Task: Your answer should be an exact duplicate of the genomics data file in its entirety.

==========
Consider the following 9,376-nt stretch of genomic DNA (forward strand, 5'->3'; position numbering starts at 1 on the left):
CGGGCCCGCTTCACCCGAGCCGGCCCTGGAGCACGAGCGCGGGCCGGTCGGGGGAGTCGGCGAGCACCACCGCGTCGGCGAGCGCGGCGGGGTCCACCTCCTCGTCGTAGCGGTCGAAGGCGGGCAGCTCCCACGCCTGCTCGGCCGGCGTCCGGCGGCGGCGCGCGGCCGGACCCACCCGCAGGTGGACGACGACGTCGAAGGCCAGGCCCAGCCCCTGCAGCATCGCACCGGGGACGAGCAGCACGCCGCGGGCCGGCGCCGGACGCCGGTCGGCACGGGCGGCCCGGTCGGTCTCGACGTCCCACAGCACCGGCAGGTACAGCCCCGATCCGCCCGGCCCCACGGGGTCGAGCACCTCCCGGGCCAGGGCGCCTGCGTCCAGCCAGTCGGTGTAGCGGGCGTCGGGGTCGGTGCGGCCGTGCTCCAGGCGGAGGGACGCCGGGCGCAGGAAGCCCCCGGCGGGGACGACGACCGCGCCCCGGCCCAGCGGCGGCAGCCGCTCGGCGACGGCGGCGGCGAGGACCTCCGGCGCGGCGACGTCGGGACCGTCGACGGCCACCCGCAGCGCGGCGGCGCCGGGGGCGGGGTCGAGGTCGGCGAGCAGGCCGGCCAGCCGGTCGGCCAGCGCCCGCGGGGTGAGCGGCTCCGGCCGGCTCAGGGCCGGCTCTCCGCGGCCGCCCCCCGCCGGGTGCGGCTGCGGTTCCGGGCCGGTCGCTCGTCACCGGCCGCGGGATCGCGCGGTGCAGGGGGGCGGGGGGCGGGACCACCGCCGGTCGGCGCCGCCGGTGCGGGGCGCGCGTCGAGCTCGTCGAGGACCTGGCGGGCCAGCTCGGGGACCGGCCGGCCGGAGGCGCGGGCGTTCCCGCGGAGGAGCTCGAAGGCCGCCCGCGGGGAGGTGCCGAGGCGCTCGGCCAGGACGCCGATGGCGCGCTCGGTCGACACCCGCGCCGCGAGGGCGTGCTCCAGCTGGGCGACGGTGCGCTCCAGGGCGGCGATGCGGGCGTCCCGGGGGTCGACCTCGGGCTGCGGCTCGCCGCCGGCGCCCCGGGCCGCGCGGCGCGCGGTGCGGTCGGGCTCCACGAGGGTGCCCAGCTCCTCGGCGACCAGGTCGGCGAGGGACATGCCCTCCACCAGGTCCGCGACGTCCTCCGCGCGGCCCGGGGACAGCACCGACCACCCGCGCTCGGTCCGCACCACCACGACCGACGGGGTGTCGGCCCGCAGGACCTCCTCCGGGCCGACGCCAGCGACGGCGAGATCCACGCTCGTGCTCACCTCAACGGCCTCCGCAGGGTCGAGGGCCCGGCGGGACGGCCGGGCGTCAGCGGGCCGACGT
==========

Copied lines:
Consider the following 9,376-nt stretch of genomic DNA (forward strand, 5'->3'; position numbering starts at 1 on the left):
CGGGCCCGCTTCACCCGAGCCGGCCCTGGAGCACGAGCGCGGGCCGGTCGGGGGAGTCGGCGAGCACCACCGCGTCGGCGAGCGCGGCGGGGTCCACCTCCTCGTCGTAGCGGTCGAAGGCGGGCAGCTCCCACGCCTGCTCGGCCGGCGTCCGGCGGCGGCGCGCGGCCGGACCCACCCGCAGGTGGACGACGACGTCGAAGGCCAGGCCCAGCCCCTGCAGCATCGCACCGGGGACGAGCAGCACGCCGCGGGCCGGCGCCGGACGCCGGTCGGCACGGGCGGCCCGGTCGGTCTCGACGTCCCACAGCACCGGCAGGTACAGCCCCGATCCGCCCGGCCCCACGGGGTCGAGCACCTCCCGGGCCAGGGCGCCTGCGTCCAGCCAGTCGGTGTAGCGGGCGTCGGGGTCGGTGCGGCCGTGCTCCAGGCGGAGGGACGCCGGGCGCAGGAAGCCCCCGGCGGGGACGACGACCGCGCCCCGGCCCAGCGGCGGCAGCCGCTCGGCGACGGCGGCGGCGAGGACCTCCGGCGCGGCGACGTCGGGACCGTCGACGGCCACCCGCAGCGCGGCGGCGCCGGGGGCGGGGTCGAGGTCGGCGAGCAGGCCGGCCAGCCGGTCGGCCAGCGCCCGCGGGGTGAGCGGCTCCGGCCGGCTCAGGGCCGGCTCTCCGCGGCCGCCCCCCGCCGGGTGCGGCTGCGGTTCCGGGCCGGTCGCTCGTCACCGGCCGCGGGATCGCGCGGTGCAGGGGGGCGGGGGGCGGGACCACCGCCGGTCGGCGCCGCCGGTGCGGGGCGCGCGTCGAGCTCGTCGAGGACCTGGCGGGCCAGCTCGGGGACCGGCCGGCCGGAGGCGCGGGCGTTCCCGCGGAGGAGCTCGAAGGCCGCCCGCGGGGAGGTGCCGAGGCGCTCGGCCAGGACGCCGATGGCGCGCTCGGTCGACACCCGCGCCGCGAGGGCGTGCTCCAGCTGGGCGACGGTGCGCTCCAGGGCGGCGATGCGGGCGTCCCGGGGGTCGACCTCGGGCTGCGGCTCGCCGCCGGCGCCCCGGGCCGCGCGGCGCGCGGTGCGGTCGGGCTCCACGAGGGTGCCCAGCTCCTCGGCGACCAGGTCGGCGAGGGACATGCCCTCCACCAGGTCCGCGACGTCCTCCGCGCGGCCCGGGGACAGCACCGACCACCCGCGCTCGGTCCGCACCACCACGACCGACGGGGTGTCGGCCCGCAGGACCTCCTCCGGGCCGACGCCAGCGACGGCGAGATCCACGCTCGTGCTCACCTCAACGGCCTCCGCAGGGTCGAGGGCCCGGCGGGACGGCCGGGCGTCAGCGGGCCGACGT